Interesting Groups

Explore the properties of addition using playing cards and bricks.

Objective:
Child will understand the directionality of addition.

Essential Question(s):
How can we use grouping to better understand addition?

Special Materials:
A deck of cards without the kings, queens, and jacks; pencil and paper

Bricks Required:
9 1×2 bricks of two different colors, 16×16 plate

Project Structure

Engage/Explain:

1. Prepare two kinds of small objects to count, perhaps pencils and crayons, and ask child how many objects there are all together.
1. Lead the child in counting pencils and crayons, recording the results, and writing an addition sentence.
2. Ask if the result would be different if the crayons were counted first; do so, writing a new addition sentence.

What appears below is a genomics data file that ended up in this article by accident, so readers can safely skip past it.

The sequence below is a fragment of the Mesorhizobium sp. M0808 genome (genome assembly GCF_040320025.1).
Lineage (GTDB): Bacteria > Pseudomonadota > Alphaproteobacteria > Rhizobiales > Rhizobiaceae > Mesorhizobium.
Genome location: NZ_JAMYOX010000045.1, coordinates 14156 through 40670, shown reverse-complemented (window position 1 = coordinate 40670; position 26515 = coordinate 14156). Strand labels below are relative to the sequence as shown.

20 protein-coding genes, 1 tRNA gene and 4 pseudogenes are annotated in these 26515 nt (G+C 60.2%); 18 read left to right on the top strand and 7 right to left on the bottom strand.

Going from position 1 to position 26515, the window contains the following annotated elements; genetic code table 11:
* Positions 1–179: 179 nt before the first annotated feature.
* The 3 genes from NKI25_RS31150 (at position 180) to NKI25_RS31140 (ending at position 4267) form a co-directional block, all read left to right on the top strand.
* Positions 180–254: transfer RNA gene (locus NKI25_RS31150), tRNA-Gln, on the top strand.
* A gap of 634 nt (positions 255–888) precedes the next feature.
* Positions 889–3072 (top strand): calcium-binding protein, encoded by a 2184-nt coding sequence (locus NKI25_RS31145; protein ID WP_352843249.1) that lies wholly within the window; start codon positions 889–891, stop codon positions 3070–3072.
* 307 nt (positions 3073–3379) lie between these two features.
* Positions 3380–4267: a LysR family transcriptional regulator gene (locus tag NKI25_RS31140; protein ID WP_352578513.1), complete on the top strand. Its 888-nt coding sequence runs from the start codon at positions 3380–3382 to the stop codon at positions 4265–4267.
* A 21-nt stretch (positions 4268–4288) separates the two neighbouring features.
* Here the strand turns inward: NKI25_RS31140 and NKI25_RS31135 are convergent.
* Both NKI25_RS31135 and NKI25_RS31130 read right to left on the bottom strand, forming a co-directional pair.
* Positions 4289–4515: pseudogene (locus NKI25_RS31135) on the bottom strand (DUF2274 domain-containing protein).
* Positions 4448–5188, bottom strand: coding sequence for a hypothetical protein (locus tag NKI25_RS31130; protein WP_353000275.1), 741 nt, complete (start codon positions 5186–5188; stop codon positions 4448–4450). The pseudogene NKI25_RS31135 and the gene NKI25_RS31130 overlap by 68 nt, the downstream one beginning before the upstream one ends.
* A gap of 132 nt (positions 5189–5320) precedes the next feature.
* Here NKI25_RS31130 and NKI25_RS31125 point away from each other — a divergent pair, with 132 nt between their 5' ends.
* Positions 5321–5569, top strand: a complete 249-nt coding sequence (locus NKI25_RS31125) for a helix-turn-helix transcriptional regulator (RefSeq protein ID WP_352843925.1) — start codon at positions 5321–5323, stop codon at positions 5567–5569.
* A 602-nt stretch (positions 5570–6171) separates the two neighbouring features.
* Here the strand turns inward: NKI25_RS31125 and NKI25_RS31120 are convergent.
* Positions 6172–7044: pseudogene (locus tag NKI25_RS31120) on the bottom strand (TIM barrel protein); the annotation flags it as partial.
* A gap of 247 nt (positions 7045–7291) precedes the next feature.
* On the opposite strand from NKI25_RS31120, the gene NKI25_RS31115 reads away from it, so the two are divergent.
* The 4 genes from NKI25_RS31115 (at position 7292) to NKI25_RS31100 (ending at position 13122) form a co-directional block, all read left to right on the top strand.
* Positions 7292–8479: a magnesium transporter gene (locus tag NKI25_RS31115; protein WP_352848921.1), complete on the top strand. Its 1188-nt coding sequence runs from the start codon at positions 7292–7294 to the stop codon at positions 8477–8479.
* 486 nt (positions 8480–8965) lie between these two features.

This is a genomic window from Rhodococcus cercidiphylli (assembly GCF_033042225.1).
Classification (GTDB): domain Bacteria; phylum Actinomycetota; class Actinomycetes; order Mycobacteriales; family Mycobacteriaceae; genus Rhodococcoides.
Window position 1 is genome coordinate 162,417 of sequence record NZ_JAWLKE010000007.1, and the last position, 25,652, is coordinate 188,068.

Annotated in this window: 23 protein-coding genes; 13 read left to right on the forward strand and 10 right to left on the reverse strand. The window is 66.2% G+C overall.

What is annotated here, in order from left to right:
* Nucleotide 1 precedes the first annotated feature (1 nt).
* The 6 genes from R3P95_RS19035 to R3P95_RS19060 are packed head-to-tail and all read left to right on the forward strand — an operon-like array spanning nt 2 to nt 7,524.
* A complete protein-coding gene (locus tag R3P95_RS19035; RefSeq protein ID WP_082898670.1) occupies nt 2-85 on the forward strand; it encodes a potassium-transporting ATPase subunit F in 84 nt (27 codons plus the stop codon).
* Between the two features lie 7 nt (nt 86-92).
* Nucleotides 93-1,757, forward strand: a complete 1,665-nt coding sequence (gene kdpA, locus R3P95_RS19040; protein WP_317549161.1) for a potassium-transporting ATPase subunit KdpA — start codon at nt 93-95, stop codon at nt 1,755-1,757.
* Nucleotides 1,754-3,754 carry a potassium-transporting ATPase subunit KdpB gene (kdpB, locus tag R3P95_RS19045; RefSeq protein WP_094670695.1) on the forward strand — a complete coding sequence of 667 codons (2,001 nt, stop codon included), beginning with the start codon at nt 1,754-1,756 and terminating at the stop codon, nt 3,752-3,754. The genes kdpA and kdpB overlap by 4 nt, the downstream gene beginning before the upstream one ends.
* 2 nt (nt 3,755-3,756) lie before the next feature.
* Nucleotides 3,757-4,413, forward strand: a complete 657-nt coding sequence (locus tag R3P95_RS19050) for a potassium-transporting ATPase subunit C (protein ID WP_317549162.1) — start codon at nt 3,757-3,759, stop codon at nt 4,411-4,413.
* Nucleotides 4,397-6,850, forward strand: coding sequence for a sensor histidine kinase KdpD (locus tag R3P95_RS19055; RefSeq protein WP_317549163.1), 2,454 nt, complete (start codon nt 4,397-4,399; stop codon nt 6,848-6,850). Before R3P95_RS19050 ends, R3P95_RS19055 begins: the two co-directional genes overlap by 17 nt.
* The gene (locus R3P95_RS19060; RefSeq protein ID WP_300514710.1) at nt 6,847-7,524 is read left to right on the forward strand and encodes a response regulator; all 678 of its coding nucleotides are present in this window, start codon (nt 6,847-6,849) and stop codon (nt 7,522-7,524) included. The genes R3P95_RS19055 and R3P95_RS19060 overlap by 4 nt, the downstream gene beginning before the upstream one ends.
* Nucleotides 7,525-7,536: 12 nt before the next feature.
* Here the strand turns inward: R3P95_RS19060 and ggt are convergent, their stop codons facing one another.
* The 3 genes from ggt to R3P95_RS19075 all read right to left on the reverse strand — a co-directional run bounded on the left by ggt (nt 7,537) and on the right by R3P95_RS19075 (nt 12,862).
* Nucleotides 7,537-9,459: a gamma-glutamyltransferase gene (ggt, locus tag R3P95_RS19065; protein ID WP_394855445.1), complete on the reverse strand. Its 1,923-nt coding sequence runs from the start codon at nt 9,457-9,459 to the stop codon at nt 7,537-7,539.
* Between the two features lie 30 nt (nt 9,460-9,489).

3. Explains how addition does not change, even if done in a different order.

Explore:

1. Hand out cards to child (at least one each of denominations 1 through 9).
2. Child draws two cards from a deck, then uses two different colors of bricks to create groupings on the plate and record the equation on a piece of paper.
1. Child then takes the same number of bricks in the same colors, but swaps them to create a new equation that yields the same result, recording the new equation.